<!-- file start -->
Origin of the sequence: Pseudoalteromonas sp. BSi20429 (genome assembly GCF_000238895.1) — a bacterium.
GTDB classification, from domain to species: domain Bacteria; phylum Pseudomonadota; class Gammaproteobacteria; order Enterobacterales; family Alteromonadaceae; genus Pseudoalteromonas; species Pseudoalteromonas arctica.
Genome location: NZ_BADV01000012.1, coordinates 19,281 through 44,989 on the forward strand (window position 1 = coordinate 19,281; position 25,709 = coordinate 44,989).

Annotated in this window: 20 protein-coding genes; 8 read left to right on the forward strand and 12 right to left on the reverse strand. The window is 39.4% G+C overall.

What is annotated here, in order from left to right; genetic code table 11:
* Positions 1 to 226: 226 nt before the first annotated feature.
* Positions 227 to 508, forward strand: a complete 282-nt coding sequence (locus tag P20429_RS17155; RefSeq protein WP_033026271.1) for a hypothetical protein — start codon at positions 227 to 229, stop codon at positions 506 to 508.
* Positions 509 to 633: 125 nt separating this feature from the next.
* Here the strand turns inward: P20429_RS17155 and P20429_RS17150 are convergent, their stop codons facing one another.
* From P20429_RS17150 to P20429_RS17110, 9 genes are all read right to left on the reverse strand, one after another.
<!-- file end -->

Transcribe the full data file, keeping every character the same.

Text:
Origin of the sequence: Pseudoalteromonas sp. BSi20429 (genome assembly GCF_000238895.1) — a bacterium.
GTDB classification, from domain to species: domain Bacteria; phylum Pseudomonadota; class Gammaproteobacteria; order Enterobacterales; family Alteromonadaceae; genus Pseudoalteromonas; species Pseudoalteromonas arctica.
Genome location: NZ_BADV01000012.1, coordinates 19,281 through 44,989 on the forward strand (window position 1 = coordinate 19,281; position 25,709 = coordinate 44,989).

Annotated in this window: 20 protein-coding genes; 8 read left to right on the forward strand and 12 right to left on the reverse strand. The window is 39.4% G+C overall.

What is annotated here, in order from left to right; genetic code table 11:
* Positions 1 to 226: 226 nt before the first annotated feature.
* Positions 227 to 508, forward strand: a complete 282-nt coding sequence (locus tag P20429_RS17155; RefSeq protein WP_033026271.1) for a hypothetical protein — start codon at positions 227 to 229, stop codon at positions 506 to 508.
* Positions 509 to 633: 125 nt separating this feature from the next.
* Here the strand turns inward: P20429_RS17155 and P20429_RS17150 are convergent, their stop codons facing one another.
* From P20429_RS17150 to P20429_RS17110, 9 genes are all read right to left on the reverse strand, one after another.